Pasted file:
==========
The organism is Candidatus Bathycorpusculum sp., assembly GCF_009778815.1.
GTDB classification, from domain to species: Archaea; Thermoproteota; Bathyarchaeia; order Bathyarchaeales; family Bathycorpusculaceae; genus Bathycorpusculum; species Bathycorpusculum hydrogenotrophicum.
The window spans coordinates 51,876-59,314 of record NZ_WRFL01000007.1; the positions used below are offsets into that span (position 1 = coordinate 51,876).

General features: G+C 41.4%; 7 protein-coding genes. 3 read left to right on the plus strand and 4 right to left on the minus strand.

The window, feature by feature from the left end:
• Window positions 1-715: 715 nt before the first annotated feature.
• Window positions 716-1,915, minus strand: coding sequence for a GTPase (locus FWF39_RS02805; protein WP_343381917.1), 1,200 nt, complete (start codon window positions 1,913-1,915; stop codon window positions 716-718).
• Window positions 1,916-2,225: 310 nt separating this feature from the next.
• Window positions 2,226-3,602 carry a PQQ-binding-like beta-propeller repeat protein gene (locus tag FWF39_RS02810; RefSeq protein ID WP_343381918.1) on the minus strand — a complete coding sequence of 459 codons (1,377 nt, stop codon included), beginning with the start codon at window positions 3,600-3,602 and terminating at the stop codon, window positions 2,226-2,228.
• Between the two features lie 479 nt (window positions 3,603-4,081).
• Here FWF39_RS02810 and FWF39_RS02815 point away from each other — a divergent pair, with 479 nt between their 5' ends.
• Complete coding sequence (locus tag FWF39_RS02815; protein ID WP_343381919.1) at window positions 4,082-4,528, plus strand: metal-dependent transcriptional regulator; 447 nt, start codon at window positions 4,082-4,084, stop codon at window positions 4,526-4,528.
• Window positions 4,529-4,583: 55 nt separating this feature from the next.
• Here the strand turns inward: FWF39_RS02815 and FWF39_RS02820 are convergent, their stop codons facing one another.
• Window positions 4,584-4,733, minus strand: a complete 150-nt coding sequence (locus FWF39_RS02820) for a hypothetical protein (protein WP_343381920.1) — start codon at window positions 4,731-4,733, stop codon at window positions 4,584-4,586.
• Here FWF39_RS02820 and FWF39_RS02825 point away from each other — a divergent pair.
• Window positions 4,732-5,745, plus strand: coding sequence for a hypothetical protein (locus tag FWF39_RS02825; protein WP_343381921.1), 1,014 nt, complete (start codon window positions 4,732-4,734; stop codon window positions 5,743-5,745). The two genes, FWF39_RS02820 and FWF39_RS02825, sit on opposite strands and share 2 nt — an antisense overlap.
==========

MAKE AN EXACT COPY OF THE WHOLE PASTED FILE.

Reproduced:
The organism is Candidatus Bathycorpusculum sp., assembly GCF_009778815.1.
GTDB classification, from domain to species: Archaea; Thermoproteota; Bathyarchaeia; order Bathyarchaeales; family Bathycorpusculaceae; genus Bathycorpusculum; species Bathycorpusculum hydrogenotrophicum.
The window spans coordinates 51,876-59,314 of record NZ_WRFL01000007.1; the positions used below are offsets into that span (position 1 = coordinate 51,876).

General features: G+C 41.4%; 7 protein-coding genes. 3 read left to right on the plus strand and 4 right to left on the minus strand.

The window, feature by feature from the left end:
• Window positions 1-715: 715 nt before the first annotated feature.
• Window positions 716-1,915, minus strand: coding sequence for a GTPase (locus FWF39_RS02805; protein WP_343381917.1), 1,200 nt, complete (start codon window positions 1,913-1,915; stop codon window positions 716-718).
• Window positions 1,916-2,225: 310 nt separating this feature from the next.
• Window positions 2,226-3,602 carry a PQQ-binding-like beta-propeller repeat protein gene (locus tag FWF39_RS02810; RefSeq protein ID WP_343381918.1) on the minus strand — a complete coding sequence of 459 codons (1,377 nt, stop codon included), beginning with the start codon at window positions 3,600-3,602 and terminating at the stop codon, window positions 2,226-2,228.
• Between the two features lie 479 nt (window positions 3,603-4,081).
• Here FWF39_RS02810 and FWF39_RS02815 point away from each other — a divergent pair, with 479 nt between their 5' ends.
• Complete coding sequence (locus tag FWF39_RS02815; protein ID WP_343381919.1) at window positions 4,082-4,528, plus strand: metal-dependent transcriptional regulator; 447 nt, start codon at window positions 4,082-4,084, stop codon at window positions 4,526-4,528.
• Window positions 4,529-4,583: 55 nt separating this feature from the next.
• Here the strand turns inward: FWF39_RS02815 and FWF39_RS02820 are convergent, their stop codons facing one another.
• Window positions 4,584-4,733, minus strand: a complete 150-nt coding sequence (locus FWF39_RS02820) for a hypothetical protein (protein WP_343381920.1) — start codon at window positions 4,731-4,733, stop codon at window positions 4,584-4,586.
• Here FWF39_RS02820 and FWF39_RS02825 point away from each other — a divergent pair.
• Window positions 4,732-5,745, plus strand: coding sequence for a hypothetical protein (locus tag FWF39_RS02825; protein WP_343381921.1), 1,014 nt, complete (start codon window positions 4,732-4,734; stop codon window positions 5,743-5,745). The two genes, FWF39_RS02820 and FWF39_RS02825, sit on opposite strands and share 2 nt — an antisense overlap.